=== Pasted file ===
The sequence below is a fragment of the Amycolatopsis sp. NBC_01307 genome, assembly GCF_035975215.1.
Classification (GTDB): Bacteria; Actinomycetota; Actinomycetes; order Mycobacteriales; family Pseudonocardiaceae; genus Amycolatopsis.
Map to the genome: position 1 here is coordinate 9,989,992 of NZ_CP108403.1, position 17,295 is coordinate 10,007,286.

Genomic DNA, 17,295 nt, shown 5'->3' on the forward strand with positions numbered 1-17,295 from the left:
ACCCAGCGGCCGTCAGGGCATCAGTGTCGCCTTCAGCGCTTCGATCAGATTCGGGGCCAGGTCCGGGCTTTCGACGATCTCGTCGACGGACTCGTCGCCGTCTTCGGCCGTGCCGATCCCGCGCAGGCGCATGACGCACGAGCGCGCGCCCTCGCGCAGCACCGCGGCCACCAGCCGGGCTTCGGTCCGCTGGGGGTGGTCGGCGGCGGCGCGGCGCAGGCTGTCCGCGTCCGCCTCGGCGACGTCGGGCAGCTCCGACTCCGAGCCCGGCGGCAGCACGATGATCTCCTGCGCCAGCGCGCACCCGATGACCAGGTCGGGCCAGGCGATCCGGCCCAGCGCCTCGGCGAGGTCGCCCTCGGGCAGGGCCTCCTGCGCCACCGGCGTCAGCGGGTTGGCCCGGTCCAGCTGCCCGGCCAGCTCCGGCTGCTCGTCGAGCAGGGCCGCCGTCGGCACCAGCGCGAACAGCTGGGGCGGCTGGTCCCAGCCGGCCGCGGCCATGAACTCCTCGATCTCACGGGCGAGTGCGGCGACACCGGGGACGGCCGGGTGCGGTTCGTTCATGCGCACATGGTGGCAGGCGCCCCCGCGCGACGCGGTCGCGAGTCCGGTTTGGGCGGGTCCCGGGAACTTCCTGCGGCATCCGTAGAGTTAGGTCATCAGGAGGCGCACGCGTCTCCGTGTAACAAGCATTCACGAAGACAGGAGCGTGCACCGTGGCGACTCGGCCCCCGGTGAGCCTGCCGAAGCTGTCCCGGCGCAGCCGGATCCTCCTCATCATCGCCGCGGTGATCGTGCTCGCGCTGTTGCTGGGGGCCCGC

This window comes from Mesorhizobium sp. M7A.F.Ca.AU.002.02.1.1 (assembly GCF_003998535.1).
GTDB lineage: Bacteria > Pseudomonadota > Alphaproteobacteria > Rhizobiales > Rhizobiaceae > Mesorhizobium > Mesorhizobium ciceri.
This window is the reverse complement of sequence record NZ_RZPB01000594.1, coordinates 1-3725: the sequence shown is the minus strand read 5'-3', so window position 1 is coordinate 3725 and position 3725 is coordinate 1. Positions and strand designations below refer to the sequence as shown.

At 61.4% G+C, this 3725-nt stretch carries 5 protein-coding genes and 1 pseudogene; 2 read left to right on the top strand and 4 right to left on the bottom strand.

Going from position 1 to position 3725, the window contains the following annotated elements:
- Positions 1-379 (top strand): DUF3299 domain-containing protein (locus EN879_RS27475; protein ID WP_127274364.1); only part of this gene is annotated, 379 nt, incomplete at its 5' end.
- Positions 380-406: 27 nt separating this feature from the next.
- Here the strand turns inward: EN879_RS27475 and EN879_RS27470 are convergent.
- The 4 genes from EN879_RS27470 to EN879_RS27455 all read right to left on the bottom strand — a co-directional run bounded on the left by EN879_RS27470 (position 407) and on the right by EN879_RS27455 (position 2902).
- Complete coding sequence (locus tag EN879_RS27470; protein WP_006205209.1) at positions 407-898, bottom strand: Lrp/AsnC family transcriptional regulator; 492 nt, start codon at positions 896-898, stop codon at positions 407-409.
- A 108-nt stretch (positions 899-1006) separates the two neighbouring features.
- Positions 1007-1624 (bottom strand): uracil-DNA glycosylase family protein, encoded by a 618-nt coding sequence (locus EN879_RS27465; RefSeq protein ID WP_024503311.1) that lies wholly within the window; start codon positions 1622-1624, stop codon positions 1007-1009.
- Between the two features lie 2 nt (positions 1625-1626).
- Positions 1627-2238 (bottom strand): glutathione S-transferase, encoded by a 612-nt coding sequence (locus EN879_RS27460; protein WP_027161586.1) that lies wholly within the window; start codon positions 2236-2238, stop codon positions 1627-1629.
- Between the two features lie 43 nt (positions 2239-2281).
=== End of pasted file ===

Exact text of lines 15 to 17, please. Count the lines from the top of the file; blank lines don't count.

- Complete coding sequence (locus tag EN879_RS27470; protein WP_006205209.1) at positions 407-898, bottom strand: Lrp/AsnC family transcriptional regulator; 492 nt, start codon at positions 896-898, stop codon at positions 407-409.
- A 108-nt stretch (positions 899-1006) separates the two neighbouring features.
- Positions 1007-1624 (bottom strand): uracil-DNA glycosylase family protein, encoded by a 618-nt coding sequence (locus EN879_RS27465; RefSeq protein ID WP_024503311.1) that lies wholly within the window; start codon positions 1622-1624, stop codon positions 1007-1009.